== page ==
A banking union throughout Europe came a little closer to reality with the unveiling of a plan by European Commission (EC) President Jose Manuel Barroso that would not only allow the European Central Bank (ECB) to supervise all eurozone banks, but also give it jurisdiction over a broader, and at first voluntary, EU banking base.
Reuters reported Wednesday that Barroso laid out the plan during his annual state of the union address. While the measure must be approved by EU member states, it implements a break in the close ties between economically challenged countries and the banks that struggle within them. The catch is that countries must give up a portion of their sovereignty to allow an outside body to step in and assert control—a condition that has been a sticking point with both Germany and the U.K.
"The crisis has shown that while banks became transnational, rules and oversight remained national," Barroso was quoted saying in his address to the European Parliament. "We need to move to common supervisory decisions, namely within the euro area." He added, "The single supervisory mechanism proposed today will create a reinforced architecture, with a core role for the European Central Bank ... It will be a supervision for all euro area banks."
The plan has three major parts. First, the authority to oversee all eurozone banks, as well as others in the EU that consent to be supervised, would be conferred on the ECB. The central bank would thus preside over national regulators, and would also have the authority to police banks, impose penalties on them and shut them down if necessary.
Next would come the establishment of a fund to close troubled banks. A third part of the plan is a fully developed method to safeguard people’s deposits throughout the eurozone.
"The challenge is gigantic," said Nicolas Veron in the report. Veron, an expert in EU financial policy with the Brussels-based economics think tank Bruegel, added, "It's not just banking union. Banking reform is part of a broader agenda of integration that has been made more pressing by the crisis."
Banks, of course, are not happy about the plan, proposed to be phased in starting in 2013, nor are Germany, the U.K. and other countries such as Sweden.
Predictably, Germany has objected, and said it would be too much of a drain on the ECB to oversee all 6,000 eurozone banks. Finance Minister Wolfgang Schaeuble, who has previously voiced his opposition, said that things should move slowly in creating a new banking supervisor so that quality would not be sacrificed to speed.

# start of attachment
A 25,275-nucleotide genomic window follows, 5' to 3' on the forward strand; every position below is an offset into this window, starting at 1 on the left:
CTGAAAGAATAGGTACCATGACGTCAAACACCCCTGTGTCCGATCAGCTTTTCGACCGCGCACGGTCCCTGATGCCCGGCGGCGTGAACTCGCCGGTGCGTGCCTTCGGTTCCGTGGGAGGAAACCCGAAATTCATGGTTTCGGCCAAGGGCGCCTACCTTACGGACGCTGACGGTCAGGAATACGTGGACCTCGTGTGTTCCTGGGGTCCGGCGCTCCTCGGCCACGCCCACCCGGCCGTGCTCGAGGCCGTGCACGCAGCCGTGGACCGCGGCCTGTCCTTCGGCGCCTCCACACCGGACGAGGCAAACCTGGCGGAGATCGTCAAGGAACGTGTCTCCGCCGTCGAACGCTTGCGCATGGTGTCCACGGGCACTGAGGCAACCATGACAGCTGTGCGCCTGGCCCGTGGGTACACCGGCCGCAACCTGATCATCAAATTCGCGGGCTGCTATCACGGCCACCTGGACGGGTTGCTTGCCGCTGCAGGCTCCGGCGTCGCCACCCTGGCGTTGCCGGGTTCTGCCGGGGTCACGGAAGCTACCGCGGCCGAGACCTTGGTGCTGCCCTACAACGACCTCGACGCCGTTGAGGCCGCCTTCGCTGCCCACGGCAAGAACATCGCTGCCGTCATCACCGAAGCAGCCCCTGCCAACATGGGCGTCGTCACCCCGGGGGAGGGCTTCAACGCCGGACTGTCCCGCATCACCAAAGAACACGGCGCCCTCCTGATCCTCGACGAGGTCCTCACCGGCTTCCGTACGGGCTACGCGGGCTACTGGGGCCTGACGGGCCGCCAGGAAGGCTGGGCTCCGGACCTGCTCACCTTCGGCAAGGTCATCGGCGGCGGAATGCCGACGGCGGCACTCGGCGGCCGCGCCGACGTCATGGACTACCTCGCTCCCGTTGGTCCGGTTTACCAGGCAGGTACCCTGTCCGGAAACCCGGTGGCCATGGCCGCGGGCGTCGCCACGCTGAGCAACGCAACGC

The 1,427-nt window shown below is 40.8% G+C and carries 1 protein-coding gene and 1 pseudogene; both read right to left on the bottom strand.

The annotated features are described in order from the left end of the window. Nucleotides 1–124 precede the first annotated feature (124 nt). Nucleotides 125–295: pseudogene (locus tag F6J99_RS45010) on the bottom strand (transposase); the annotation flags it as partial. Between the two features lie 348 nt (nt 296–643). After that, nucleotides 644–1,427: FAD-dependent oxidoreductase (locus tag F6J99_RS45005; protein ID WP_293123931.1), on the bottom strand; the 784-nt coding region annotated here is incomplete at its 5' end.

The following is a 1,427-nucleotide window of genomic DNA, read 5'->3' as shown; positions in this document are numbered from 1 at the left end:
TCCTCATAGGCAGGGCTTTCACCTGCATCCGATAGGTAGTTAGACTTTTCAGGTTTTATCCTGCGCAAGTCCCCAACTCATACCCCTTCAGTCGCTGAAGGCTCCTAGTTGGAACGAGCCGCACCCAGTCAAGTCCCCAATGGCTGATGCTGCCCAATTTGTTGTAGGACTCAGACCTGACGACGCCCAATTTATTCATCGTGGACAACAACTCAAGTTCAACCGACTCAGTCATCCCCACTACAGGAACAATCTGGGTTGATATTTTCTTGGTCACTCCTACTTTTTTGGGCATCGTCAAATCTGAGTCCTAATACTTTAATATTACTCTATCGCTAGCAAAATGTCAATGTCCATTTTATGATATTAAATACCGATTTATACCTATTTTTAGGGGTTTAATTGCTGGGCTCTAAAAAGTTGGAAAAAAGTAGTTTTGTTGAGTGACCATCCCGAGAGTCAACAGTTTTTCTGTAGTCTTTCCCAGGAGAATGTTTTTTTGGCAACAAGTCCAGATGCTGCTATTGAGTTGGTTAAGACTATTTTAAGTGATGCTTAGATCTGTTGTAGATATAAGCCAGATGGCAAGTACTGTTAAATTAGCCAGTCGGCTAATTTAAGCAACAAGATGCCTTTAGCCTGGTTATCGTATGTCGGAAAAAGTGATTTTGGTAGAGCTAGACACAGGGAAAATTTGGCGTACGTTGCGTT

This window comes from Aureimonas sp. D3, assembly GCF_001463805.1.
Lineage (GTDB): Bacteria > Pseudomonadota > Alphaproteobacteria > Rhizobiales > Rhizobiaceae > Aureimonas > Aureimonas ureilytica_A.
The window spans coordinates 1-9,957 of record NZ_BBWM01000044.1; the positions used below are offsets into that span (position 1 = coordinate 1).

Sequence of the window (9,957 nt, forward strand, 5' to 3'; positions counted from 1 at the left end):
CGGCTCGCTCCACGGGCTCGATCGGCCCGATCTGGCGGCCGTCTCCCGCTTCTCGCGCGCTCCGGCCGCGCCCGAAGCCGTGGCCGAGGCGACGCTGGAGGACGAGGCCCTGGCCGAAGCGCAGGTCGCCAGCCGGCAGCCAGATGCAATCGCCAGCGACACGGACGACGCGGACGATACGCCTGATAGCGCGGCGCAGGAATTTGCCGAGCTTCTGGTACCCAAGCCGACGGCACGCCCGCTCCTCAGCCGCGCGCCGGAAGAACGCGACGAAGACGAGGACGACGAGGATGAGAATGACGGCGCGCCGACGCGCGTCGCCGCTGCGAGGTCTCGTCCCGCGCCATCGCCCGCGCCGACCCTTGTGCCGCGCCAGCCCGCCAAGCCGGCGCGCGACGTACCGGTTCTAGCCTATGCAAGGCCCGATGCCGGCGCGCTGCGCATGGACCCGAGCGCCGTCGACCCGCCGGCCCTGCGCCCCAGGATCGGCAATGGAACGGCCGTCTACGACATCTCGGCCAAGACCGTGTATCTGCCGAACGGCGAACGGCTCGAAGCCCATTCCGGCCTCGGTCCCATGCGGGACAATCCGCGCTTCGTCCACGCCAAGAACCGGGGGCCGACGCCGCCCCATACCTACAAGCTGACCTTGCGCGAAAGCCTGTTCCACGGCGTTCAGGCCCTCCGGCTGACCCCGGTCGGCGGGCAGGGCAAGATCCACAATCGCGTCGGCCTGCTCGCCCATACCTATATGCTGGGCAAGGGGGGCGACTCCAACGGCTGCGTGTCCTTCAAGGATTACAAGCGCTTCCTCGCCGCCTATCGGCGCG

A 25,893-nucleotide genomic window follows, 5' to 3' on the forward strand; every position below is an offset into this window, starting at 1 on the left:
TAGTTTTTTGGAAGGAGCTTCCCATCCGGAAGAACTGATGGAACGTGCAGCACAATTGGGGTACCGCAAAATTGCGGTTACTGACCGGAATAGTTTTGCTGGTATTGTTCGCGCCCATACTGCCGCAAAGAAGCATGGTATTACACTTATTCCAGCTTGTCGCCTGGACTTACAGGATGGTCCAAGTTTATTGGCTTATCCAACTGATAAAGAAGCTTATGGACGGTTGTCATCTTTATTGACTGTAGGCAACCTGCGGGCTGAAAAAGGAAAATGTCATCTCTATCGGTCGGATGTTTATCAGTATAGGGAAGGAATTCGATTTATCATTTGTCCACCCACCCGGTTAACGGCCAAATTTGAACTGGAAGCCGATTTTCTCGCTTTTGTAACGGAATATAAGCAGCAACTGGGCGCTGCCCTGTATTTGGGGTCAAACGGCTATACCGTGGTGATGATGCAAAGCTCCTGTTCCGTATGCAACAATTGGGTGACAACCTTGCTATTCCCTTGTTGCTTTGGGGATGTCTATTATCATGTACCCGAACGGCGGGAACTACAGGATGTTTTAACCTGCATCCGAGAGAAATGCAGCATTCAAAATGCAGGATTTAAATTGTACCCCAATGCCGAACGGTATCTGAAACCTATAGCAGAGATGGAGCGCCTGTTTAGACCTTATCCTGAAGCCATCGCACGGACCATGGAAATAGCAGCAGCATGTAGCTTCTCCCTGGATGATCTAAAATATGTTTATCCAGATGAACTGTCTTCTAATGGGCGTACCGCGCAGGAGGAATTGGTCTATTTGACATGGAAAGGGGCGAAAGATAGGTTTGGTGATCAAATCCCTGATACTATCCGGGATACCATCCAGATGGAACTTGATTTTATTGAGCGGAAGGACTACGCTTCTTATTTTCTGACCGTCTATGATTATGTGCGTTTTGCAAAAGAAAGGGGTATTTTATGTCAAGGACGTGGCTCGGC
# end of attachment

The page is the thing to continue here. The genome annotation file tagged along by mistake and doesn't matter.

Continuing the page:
In a statement, he said, "The quality and efficiency of the new supervisor must be the focus. Purely on practical terms it seems impossible for the ECB to monitor 6,000 banks appropriately." That led him to repeat his admonishment that the new supervisor should confine itself to overseeing systemically relevant banks and not try to supervise all eurozone banks.
London, despite not being in the eurozone and thus not being obliged to participate, doesn’t like the plan because, should the ECB decide to push for broader regulation, such regulation could have the potential to threaten the city’s preeminence as the banking capital of Europe. International banks aren’t crazy about it, either, for fear that there will be some distinction between participating banks inside the eurozone and those outside the bloc that do not choose to opt in.
The Association for Financial Markets in Europe (AFME), which represents banks including Deutsche Bank and HSBC, voiced a warning against "driving a wedge" between countries participating in the banking union and countries outside it.
"If there were to be a hint of restrictions on conducting euro transactions in London, for example, that would be a concern," said AFME spokesman Andrew Gowers in the report. "Banks do not want to be told where they can or cannot conduct business."